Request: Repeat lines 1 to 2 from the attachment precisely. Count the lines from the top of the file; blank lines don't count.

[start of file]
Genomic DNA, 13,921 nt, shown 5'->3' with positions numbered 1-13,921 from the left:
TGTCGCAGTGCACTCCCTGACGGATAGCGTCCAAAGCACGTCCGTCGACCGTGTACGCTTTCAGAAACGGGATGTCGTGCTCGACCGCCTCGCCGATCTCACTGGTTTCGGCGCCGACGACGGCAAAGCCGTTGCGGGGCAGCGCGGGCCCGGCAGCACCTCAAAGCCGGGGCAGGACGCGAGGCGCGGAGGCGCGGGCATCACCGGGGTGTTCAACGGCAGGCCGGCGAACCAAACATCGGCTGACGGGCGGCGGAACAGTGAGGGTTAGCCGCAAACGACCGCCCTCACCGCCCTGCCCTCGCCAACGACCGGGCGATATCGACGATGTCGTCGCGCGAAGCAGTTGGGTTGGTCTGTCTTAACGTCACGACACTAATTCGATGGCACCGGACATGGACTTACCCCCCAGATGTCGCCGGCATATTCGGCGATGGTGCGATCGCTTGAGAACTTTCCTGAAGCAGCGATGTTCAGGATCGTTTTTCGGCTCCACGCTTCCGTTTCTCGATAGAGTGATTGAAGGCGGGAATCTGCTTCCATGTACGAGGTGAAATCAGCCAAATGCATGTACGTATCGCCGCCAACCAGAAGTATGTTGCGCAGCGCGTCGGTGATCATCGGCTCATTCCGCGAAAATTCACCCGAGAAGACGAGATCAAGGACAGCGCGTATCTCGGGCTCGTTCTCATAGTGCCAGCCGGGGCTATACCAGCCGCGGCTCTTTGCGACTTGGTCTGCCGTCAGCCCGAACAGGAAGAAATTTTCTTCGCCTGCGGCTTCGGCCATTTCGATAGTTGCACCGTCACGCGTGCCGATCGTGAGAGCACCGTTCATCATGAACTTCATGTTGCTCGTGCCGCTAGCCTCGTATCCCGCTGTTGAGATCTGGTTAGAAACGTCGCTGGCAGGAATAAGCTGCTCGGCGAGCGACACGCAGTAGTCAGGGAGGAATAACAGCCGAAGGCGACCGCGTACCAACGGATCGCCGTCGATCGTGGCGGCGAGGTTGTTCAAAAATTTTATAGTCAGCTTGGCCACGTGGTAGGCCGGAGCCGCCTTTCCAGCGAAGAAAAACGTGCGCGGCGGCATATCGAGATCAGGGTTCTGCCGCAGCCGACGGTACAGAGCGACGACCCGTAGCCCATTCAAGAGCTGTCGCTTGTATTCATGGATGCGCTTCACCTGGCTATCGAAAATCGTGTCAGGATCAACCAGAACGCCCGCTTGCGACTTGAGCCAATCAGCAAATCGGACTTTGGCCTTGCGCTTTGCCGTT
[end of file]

Genomic DNA, 13,921 nt, shown 5'->3' with positions numbered 1-13,921 from the left:
TGTCGCAGTGCACTCCCTGACGGATAGCGTCCAAAGCACGTCCGTCGACCGTGTACGCTTTCAGAAACGGGATGTCGTGCTCGACCGCCTCGCCGATCTCACTGGTTTCGGCGCCGACGACGGCAAAGCCGTTGCGGGGCAGCGCGGGCCCGGCAGCACCTCAAAGCCGGGGCAGGACGCGAGGCGCGGAGGCGCGGGCATCACCGGGGTGTTCAACGGCAGGCCGGCGAACCAAACATCGGCTGACGGGCGGCGGAACAGTGAGGGTTAGCCGCAAACGACCGCCCTCACCGCCCTGCCCTCGCCAACGACCGGGCGATATCGACGATGTCGTCGCGCGAAGCAGTTGGGTTGGTCTGTCTTAACGTCACGACACTAATTCGATGGCACCGGACATGGACTTACCCCCCAGATGTCGCCGGCATATTCGGCGATGGTGCGATCGCTTGAGAACTTTCCTGAAGCAGCGATGTTCAGGATCGTTTTTCGGCTCCACGCTTCCGTTTCTCGATAGAGTGATTGAAGGCGGGAATCTGCTTCCATGTACGAGGTGAAATCAGCCAAATGCATGTACGTATCGCCGCCAACCAGAAGTATGTTGCGCAGCGCGTCGGTGATCATCGGCTCATTCCGCGAAAATTCACCCGAGAAGACGAGATCAAGGACAGCGCGTATCTCGGGCTCGTTCTCATAGTGCCAGCCGGGGCTATACCAGCCGCGGCTCTTTGCGACTTGGTCTGCCGTCAGCCCGAACAGGAAGAAATTTTCTTCGCCTGCGGCTTCGGCCATTTCGATAGTTGCACCGTCACGCGTGCCGATCGTGAGAGCACCGTTCATCATGAACTTCATGTTGCTCGTGCCGCTAGCCTCGTATCCCGCTGTTGAGATCTGGTTAGAAACGTCGCTGGCAGGAATAAGCTGCTCGGCGAGCGACACGCAGTAGTCAGGGAGGAATAACAGCCGAAGGCGACCGCGTACCAACGGATCGCCGTCGATCGTGGCGGCGAGGTTGTTCAAAAATTTTATAGTCAGCTTGGCCACGTGGTAGGCCGGAGCCGCCTTTCCAGCGAAGAAAAACGTGCGCGGCGGCATATCGAGATCAGGGTTCTGCCGCAGCCGACGGTACAGAGCGACGACCCGTAGCCCATTCAAGAGCTGTCGCTTGTATTCATGGATGCGCTTCACCTGGCTATCGAAAATCGTGTCAGGATCAACCAGAACGCCCGCTTGCGACTTGAGCCAATCAGCAAATCGGACTTTGGCCTTGCGCTTTGCCGTT